I don’t know if that’s different with a domain. I’m just using the access from https://console.aws.amazon.com/

How is Express Plus different from Express?
FWIW, Express Plus isn’t a choice at the AWS OpenEMR store.

Express encrypts uploaded documents by default.
Need easy way to turn on DB encryption and https/SSL for HIPAA.

I think you’re right about enabling encryption on drive. Https can be forced with setup of let’s encrypt but the setup of the certs/keys for the mysql->openemr connection is more involved.

Note that not everything stored by OpenEMR is encrypted with that setting:

There are also likely some logs stored there not encrypted and also stuff in tmp and other temporary folders that are not encrypted

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I apologize for asking all these detailed questions, but they ARE what US users will need to know. Getting them all in one place and managing for HIPAA compliance are my interests. Thanks for your responses!

There are a lot of moving parts here. My goal is to outline all the requirements for the use case of a solo office to set up OE on AWS EC2, compliant with HIPAA and Amazon’s BAA, without needing the command line.

Amazon’s BAA requires:

  • Database encrypted at rest
  • SSL/https access over the web
  • ‘Highest level of audit logging’ and ‘Maximum retention of logs’

The link Brady sent seems to show that all PHI in OE is encrypted by default, so that’s fine. Blank forms and temp files don’t need to be encrypted.

The link Stephen gave for setup of let’s encrypt goes to the Lightsail installer. Since Lightsail is still not on the AWS “HIPAA eligible” list, I don’t think it solves the problem of how to get https on EC2?
Based on what I see, adding SSL is the only requirement to make Express eligible for compliance w HIPAA.
Is there a way to add automatic SSL/https access to the AWS installs?

The AWS store has the Express and Standard installs.
Can the Express Plus be added? I get that EP is setup using AWS CloudFormation, but not how that changes anything for the user.
How is Express Plus different from Express, since they’re both HIPAA eligible services?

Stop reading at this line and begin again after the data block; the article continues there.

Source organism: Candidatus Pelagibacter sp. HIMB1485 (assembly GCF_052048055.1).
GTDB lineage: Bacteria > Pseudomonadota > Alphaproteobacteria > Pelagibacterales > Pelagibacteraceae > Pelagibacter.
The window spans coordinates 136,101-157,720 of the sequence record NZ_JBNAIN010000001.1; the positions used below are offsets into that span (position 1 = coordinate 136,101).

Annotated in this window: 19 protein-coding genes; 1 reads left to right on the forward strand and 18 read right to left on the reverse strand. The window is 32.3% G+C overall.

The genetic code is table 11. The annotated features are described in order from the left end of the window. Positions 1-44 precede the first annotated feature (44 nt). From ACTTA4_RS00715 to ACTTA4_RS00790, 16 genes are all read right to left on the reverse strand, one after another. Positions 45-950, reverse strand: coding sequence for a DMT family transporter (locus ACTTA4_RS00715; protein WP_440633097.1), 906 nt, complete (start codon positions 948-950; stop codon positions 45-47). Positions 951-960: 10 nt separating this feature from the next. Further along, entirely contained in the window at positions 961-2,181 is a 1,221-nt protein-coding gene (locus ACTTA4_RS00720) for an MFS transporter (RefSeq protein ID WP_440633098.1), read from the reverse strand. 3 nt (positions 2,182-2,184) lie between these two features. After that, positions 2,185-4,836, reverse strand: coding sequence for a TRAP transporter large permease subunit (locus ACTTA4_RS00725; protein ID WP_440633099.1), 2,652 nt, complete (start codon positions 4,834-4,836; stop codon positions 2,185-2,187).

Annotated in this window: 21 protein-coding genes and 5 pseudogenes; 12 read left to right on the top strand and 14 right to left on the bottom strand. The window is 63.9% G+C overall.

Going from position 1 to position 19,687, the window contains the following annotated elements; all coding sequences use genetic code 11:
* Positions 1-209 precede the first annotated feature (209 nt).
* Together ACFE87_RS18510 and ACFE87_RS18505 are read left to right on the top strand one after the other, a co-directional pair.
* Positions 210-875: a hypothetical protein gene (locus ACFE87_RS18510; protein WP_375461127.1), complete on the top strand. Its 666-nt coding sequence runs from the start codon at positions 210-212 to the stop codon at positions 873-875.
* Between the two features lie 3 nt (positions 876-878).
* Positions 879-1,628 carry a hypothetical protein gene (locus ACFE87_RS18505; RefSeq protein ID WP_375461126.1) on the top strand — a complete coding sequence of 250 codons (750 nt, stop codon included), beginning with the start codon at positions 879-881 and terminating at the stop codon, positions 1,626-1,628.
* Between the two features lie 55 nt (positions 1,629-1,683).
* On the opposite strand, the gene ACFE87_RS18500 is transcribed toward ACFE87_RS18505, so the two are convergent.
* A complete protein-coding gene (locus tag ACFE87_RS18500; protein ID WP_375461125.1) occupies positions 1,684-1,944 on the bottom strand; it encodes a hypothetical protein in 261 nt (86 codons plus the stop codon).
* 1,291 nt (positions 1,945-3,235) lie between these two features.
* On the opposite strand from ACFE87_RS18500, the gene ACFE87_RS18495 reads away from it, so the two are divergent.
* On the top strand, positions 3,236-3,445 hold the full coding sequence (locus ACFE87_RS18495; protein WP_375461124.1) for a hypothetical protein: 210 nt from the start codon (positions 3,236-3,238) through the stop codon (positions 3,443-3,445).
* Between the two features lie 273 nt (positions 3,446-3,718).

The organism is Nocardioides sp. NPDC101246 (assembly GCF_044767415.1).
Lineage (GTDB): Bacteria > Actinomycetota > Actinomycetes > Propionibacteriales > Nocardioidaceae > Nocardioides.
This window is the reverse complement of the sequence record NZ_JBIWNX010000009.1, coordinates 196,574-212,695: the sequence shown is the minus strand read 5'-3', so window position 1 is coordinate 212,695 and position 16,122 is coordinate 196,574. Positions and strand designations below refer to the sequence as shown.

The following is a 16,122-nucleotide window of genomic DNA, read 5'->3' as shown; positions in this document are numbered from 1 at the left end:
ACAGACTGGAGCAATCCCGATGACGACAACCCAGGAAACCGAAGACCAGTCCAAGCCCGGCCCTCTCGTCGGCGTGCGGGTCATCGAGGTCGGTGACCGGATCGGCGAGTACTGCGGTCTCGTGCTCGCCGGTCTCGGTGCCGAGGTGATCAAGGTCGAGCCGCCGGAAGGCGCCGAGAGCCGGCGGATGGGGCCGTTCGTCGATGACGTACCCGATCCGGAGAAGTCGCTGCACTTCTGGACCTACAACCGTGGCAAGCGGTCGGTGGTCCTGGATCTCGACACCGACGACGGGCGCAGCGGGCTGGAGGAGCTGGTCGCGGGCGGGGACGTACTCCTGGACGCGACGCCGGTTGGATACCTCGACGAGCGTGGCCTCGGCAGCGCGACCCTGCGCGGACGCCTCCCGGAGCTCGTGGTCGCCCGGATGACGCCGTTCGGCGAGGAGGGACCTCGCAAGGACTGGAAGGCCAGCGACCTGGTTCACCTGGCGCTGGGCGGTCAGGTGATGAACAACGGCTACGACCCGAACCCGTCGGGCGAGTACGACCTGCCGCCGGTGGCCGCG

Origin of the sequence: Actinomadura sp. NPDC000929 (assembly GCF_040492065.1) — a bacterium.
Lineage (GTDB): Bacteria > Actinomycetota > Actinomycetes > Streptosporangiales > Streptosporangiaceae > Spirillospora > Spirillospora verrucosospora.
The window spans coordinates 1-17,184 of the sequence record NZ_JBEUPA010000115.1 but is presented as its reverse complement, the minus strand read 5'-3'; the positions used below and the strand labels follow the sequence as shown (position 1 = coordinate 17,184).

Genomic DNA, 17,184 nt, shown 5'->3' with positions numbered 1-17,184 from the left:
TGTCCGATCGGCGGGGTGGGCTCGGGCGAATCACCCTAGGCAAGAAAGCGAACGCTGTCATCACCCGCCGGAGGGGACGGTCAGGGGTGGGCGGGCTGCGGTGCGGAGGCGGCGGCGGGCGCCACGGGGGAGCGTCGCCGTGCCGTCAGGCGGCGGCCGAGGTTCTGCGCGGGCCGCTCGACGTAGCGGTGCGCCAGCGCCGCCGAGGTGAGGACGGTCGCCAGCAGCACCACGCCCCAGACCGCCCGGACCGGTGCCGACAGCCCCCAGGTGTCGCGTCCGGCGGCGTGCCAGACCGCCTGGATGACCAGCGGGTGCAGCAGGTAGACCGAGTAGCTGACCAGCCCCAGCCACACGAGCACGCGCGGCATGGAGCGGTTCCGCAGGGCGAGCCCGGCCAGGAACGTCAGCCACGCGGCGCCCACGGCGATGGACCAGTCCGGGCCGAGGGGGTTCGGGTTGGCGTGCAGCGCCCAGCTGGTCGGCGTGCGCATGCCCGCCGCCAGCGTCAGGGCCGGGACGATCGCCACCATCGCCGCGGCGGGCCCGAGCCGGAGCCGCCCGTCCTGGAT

The least $$ EC2 instances are now ‘Graviton’ t4. The t4.micro has 2CPUs, vs. 1 for t3.micro and same 1GiB ram, will run Linux, so is there any reason not to use t4 instances for OE? (They’re not allowed last time I looked.)

Express Plus isn’t in the AWS Marketplace, that’s correct – it’s a CloudFormation template that sidesteps Marketplace deployment rules and picks up everything it can inexpensively leverage in AWS without the expensive production RDS instance.

Adding Let’s Encrypt at first launch to Standard or Express Plus isn’t feasible because it requires DNS configuration – LE requires that there be DNS somewhere that points to the agent, and there’s not a sensible way to communicate those changes in time.

It would probably be possible to add it to Standard; I continue to encourage you to familiarize yourself with how those products are configured, because the steps they take are the answers I’ve given to HIPAA eligibility. See the openemr-devops repo; look for the Troposphere Python document that generates the CloudFormation template. You’d need to force the domain to be hosted in Route53, and them add some bridging (maybe another Lambda function?) capable of adding or updating the A record with the created instance and then watiting out TTL before the CFT was allowed to continue processing.

The Graviton instances are ARM instances, and we actually have ARM builds for OpenEMR – I was targetting the Raspberry Pi, but we do have them – but I have to manually build all the images for Express and Standard and I don’t think I can use a different AMI for different instance targets, I’d need third and fourth catalog entries (Express ARM, Standard ARM?) for that and right now there’s no (okay, one) demand for them.

I have to say I disagree with your premise that “addressable” means “ignorable” – yes, it’s true that you could just write down “didn’t do it lol” and declare you’ve met that specific requirement of documentation, but you’ll see “reasonable and appropriate” used in discussions of the Security Rule. HIPAA sets out broad expectations for what’s expected, and Express fall so far short of what’s possible with the platform (automated off-instance document backups, managed database, managed encryption, CloudWatch logs, proper networking security, fresh stack restores) that it’s hard to say Express’ lack of capacity can be said to be reasonable. Express was designed for developers and off-shore users who didn’t have HIPAA breathing down their necks. I don’t intend to permit Express to be relabeled as HIPAA-eligible without a correction from somebody with experience as a compliance officer.

(Also, as a minor point, I’m not a doctor.)